• Vitamin B12, also known as cobalamin, is a water-soluble vitamin involved in the metabolism of every cell of the human body. It is one of eight B vitamins. It is a cofactor in DNA synthesis, and in both fatty acid and amino acid metabolism. It is particularly important in the normal functioning of the nervous system via its role in the synthesis of myelin, and in the maturation of developing red blood cells in the bone marrow. Vitamin B12 is the largest and most structurally complex vitamin. The vitamin exists in four near-identical chemical forms (vitamers): cyanocobalamin, hydroxocobalamin, adenosylcobalamin and methylcobalamin. Cyanocobalamin and hydroxocobalamin are used to prevent or treat vitamin deficiency; once absorbed they are converted into adenosylcobalamin and methylcobalamin, which are the forms which have physiological activity. All forms of vitamin B12 contain the biochemically rare element cobalt (chemical symbol Co) positioned in the center of a corrin ring. The only organisms to produce vitamin B12 are certain bacteria and archaea. Bacteria are found on plants that herbivores eat; they are taken into the animals' digestive system, proliferate and form part of their permanent gut flora, producing vitamin B12 internally. Most omnivorous people in developed countries obtain enough vitamin B12 from consuming animal-sourced foods, including meat, fish, fowl, milk and eggs. Grain-based foods can be fortified by having the vitamin added to them. Vitamin B12 supplements are available as single or multivitamin tablets. Pharmaceutical preparations may be given by intramuscular injection. Because there are few non-animal sources of the vitamin, vegans are advised to consume a dietary supplement or fortified foods for B12 intake, or risk serious health consequences. Children in some regions of developing countries are at particular risk due to increased requirements during growth coupled with diets low in animal-sourced foods. The most common cause of vitamin B12 deficiency in developed countries is impaired absorption due to a loss of gastric intrinsic factor, which must be bound to food-source B12 in order for absorption to occur. A second major cause is age-related decline in stomach acid production (achlorhydria), because acid exposure frees protein-bound vitamin. For the same reason, people on long-term antacid therapy, using proton-pump inhibitors, H2 blockers or other antacids are at increased risk. Deficiency may be characterized by limb neuropathy or a blood disorder called pernicious anemia, a type of megaloblastic anemia. Folate levels in the individual may affect the course of pathological changes and symptomatology of vitamin B12 deficiency.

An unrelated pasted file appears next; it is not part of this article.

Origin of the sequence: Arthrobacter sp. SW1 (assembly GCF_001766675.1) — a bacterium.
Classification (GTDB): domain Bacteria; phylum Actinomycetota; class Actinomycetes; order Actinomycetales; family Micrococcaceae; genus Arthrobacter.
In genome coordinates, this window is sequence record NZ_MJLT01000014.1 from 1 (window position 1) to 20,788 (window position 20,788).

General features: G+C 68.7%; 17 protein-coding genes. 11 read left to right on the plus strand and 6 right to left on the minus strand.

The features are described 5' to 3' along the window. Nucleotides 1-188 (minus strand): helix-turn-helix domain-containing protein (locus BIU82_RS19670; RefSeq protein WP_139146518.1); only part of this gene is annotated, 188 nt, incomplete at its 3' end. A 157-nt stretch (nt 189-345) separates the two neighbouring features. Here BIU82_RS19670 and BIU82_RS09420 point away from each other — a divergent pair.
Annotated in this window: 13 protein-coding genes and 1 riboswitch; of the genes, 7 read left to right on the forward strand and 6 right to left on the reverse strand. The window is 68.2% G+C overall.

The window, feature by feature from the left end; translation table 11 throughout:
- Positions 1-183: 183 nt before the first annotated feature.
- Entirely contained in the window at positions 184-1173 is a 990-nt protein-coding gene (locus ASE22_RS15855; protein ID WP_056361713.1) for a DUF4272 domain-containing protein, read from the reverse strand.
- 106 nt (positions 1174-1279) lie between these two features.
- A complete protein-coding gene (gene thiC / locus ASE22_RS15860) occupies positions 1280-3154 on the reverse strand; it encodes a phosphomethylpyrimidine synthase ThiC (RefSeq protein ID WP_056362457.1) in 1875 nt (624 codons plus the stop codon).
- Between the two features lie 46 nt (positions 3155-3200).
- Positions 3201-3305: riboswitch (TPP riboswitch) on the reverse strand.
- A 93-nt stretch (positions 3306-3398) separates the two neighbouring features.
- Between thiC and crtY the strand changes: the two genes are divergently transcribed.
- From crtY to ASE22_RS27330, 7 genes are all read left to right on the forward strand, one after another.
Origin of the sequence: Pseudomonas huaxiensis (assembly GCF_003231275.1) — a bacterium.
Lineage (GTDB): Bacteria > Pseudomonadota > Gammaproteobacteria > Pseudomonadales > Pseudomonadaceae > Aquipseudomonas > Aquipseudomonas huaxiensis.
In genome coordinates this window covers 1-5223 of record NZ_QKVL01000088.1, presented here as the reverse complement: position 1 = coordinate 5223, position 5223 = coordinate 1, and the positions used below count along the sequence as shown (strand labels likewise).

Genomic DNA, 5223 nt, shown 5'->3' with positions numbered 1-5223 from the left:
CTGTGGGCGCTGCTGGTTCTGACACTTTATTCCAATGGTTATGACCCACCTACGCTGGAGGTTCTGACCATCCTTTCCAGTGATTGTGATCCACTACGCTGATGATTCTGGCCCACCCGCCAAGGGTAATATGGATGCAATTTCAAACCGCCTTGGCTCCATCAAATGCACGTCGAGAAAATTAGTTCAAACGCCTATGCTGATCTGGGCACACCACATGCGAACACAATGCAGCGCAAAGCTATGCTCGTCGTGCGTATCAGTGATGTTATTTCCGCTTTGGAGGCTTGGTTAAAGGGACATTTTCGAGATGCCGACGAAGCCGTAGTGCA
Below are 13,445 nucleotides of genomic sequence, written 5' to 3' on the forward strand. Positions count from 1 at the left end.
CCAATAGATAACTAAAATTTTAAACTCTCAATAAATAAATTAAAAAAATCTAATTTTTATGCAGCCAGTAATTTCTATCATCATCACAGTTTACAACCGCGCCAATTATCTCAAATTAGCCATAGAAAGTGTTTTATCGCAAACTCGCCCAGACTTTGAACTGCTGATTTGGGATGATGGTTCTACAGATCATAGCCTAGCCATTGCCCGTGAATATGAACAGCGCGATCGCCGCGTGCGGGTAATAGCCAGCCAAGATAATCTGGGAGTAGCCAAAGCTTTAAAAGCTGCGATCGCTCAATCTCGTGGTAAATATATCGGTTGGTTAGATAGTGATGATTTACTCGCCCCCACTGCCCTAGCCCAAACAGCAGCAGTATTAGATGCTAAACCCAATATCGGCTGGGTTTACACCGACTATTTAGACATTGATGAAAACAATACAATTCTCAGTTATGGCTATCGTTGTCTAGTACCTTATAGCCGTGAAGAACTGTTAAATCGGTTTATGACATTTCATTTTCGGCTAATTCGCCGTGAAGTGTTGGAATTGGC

• Vitamin B12, also known as cobalamin, is a water-soluble vitamin involved in the metabolism of every cell of the human body. It is one of eight B vitamins. It is a cofactor in DNA synthesis, and in both the fatty acid and amino acid metabolism. It is particularly important in the normal functioning of the nervous system via its role in the synthesis of myelin, and in the maturation of developing red blood cells in the bone marrow. Vitamin B12 is the largest and most structurally complex vitamin. The vitamin exists in four near-identical chemical forms (vitamers): cyanocobalamin, hydroxocobalamin, adenosylcobalamin and methylcobalamin. Cyanocobalamin and hydroxocobalamin are used to prevent or treat vitamin deficiency; once absorbed they are converted into adenosylcobalamin and methylcobalamin, which are the forms which have physiological activity. All forms of vitamin B12 contain the biochemically rare element cobalt (chemical symbol Co) positioned in the center of a corrin ring. The only organisms to produce vitamin B12 are certain bacteria and archaea. Bacteria are found on plants that herbivores eat; they are taken into the animals' digestive system, proliferate and form part of their permanent gut flora, producing vitamin B12 internally. Most omnivorous people in developed countries obtain enough vitamin B12 from consuming animal-sourced foods, including meat, fish, fowl, milk and eggs. Grain-based foods can be fortified by having the vitamin added to them. Vitamin B12 supplements are available as single or multivitamin tablets. Pharmaceutical preparations may be given by intramuscular injection. Because there are few non-animal sources of the vitamin, vegans are advised to consume a dietary supplement or fortified foods for B12 intake, or risk serious health consequences. Children in some regions of developing countries are at particular risk due to increased requirements during growth coupled with diets low in animal-sourced foods. The most common cause of vitamin B12 deficiency in developed countries is impaired absorption due to a loss of gastric intrinsic factor, which must be bound to food-source B12 in order for absorption to occur. A second major cause is age-related decline in stomach acid production (achlorhydria), because acid exposure frees protein-bound vitamin. For the same reason, people on long-term antacid therapy, using proton-pump inhibitors, H2 blockers or other antacids are at increased risk. Deficiency may be characterized by limb neuropathy or a blood disorder called pernicious anemia, a type of megaloblastic anemia. Folate levels in the individual may affect the course of pathological changes and symptomatology of vitamin B12 deficiency.